By JANET K. KEELER
© St. Petersburg Times, published September 26, 2001
In the past few weeks, there have been many more folded hands and bowed heads around the nation's dinner tables.
I know that has been the case at our house.
We've clasped hands and stumbled through prayers because we aren't sure what else to do. The horror of the terrorist attacks in New York City and Washington is beyond our scope. Our words are feeble, but they tumble out, along with our tears.
"God is great, God is good
and we thank him for our food
By his hands, we all are fed
Thank you, Lord, for our daily bread.
Our 6-year-old son offered this Christian standard one evening last week. He was adamant that "by his "head,' we all are fed," which made us smile. I lit two candles, one to represent the families torn apart by violence, the other to remind us that God mourns with us.
I explained the significance of the candles to my son and husband and took myself by surprise. How did I know that? What was I talking about? Yet, I kept going, pushed by a faith I often question. After dinner, a calm settled in where the night before there had been fear and uncertainty.
The sacred texts of the world (the Christian Bible, Islamic Koran, Jewish Torah, Hindu Vedic writings and others) command followers to give thanks for food. The Bible has many references to saying grace; a verse from the Koran says, "Eat of your Lord's provisions, and give thanks to him."
Buddhism's history is rich with reverence for food, writes Adrian Butash in the out-of-print Bless This Food: Amazing Graces in Thanks for Food. American Indians accept food and water with thankful rituals and prayers. Hindus believe that food cannot be eaten unless it is first offered to God. A modern Chinese prayer, often said before large gatherings, quickly gets to the point: duo xie, duo xie (many thanks, many thanks).
The concept of the table as family altar is strong among Jews, who tonight at sundown begin the observance of Yom Kippur, a period of prayer and fasting. Yom Kippur, the Day of Atonement, when Jews admit their sins and reconcile with God, ends Thursday at sundown with a meal that traditionally includes dairy items such as cheese blintzes or bagels with cream cheese and lox. Prayers of thanks will accompany the meal that breaks the fast.
Even in the hustle of modern American life, when the family dinner is not a seven-night-a-week event, saying grace before dinner is still a tradition in many households. A 1999 Gallup poll found that 29 percent of American families say they always pray before meals and an additional 22 percent report that it is a frequent occurrence. Only 14 percent say they never pray at all.
But what to say to God when you're angry and confused? How do you give thanks, even for your food, when you just want to say, "Where were you, God? Where?"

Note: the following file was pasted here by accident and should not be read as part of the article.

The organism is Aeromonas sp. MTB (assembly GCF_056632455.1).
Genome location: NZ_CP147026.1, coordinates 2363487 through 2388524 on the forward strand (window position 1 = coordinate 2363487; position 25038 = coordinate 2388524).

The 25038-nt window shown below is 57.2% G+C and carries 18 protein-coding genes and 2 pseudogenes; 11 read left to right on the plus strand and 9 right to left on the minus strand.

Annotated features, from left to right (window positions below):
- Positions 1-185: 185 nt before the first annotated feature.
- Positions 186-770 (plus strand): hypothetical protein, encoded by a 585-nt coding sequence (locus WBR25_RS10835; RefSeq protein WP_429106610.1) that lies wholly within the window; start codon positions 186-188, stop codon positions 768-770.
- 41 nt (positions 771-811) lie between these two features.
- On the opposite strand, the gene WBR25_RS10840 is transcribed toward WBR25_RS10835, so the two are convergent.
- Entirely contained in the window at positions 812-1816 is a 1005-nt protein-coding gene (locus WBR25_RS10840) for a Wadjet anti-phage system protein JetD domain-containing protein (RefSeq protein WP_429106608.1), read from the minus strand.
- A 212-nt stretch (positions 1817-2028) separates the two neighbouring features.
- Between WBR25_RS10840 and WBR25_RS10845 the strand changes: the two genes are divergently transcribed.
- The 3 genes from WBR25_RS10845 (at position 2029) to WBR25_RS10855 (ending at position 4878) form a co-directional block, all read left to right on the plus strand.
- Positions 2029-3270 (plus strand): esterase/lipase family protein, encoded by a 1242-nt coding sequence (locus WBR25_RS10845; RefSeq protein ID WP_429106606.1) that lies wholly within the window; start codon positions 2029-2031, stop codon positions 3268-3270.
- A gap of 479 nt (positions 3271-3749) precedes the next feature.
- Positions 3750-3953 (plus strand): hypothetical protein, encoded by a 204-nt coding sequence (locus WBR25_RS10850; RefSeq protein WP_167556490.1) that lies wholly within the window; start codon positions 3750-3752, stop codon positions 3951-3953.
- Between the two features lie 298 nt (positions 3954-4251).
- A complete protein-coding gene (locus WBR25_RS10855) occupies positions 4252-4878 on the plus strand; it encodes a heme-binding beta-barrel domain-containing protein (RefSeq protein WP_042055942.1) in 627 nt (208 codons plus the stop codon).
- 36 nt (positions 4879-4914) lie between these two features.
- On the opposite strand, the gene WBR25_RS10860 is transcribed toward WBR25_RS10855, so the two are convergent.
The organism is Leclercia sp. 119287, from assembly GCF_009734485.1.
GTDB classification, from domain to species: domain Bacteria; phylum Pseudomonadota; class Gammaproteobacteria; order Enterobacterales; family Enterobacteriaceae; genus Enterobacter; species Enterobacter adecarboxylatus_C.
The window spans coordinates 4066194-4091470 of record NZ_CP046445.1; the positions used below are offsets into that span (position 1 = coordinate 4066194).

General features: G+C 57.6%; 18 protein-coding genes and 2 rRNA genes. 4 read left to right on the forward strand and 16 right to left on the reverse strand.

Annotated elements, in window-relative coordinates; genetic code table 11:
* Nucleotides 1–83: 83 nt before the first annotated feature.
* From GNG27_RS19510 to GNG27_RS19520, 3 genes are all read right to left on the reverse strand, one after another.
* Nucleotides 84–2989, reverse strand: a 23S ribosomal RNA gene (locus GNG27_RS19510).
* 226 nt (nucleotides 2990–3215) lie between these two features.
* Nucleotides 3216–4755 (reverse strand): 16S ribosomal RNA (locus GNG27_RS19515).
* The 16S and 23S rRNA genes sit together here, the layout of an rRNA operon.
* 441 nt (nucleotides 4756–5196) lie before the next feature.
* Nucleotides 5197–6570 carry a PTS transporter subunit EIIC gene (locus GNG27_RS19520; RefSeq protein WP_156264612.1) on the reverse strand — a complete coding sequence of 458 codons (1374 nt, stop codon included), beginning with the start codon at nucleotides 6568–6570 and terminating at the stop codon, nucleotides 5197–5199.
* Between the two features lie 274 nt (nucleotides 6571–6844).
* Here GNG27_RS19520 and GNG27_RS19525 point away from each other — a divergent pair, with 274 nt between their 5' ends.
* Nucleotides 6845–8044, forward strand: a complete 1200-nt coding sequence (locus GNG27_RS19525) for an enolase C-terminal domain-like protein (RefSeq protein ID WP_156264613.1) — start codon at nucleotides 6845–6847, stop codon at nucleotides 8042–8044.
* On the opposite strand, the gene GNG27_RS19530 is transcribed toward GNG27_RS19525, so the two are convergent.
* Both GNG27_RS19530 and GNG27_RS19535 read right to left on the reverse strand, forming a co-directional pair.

Dr. Terry Markins, pastor at my church, First United Methodist in St. Petersburg, believes that God was in the police officers and firefighters who hurried to the World Trade Center to save lives and in the process were lost themselves. Today, God remains with the recovery workers and the people who pray for peace, give blood and call for fair treatment of Muslims.
Despite the deaths, the sadness and uncertainty, all the good books teach us we must be thankful. In the face of Sept. 11, Markins says, our children must know how fortunate we are, how easily we can get clean drinking water when three-fourths of the world cannot.
"Prayer is a soul-expanding exercise," he says. "Food nurtures the body, and prayer nurtures the soul."
Without a script, I sometimes find myself tongue-tied when moved to say grace. Growing up, my family saved mealtime prayers for Thanksgiving, Christmas and Easter. Somewhere along the line, Thanksgiving became my hallowed ground, and I said the prayer every year.
I would spend weeks searching for prayers or writing my own. Often I would come to the table with a prayer too long to be memorized so it had to be read from my note pad. Depending on the year, I seized the opportunity to pray for American hostages in Iran, the end of famine in Ethiopia and world peace.
I know now that I was grandstanding, not praising.
The prayer of thanksgiving is simple. It should proclaim the greatness of God and gratefulness for nourishment. It does not have to be fancy, just heartfelt and genuine.
Markins says that when he prepares to give thanks, he often envisions the process the food has gone through to get to his plate.
"The farmer plowing the field, the farmer weeding the field, bringing the potato to harvest, taking it to market, then to the grocer, then to my house. It has to be peeled, cooked and mashed, and what have I put into it?" he says.
Sometimes he contemplates the forces that created the food itself: the sun, the water and the cellular makeup of the potato. Prayer can come in familiar verses or in conversational tones, he says. It can even come in silence.
"Our spirit dictates different needs at different times," he says. "Be still and listen; that is prayer, too."
Like many of you in the past two weeks, I have been still sometimes, and I've talked aloud to God at others. I've thanked him for my daily bread while trying hard to keep the faith.
- Janet K. Keeler can be reached at (727) 893-8586 or by e-mail to firstname.lastname@example.org.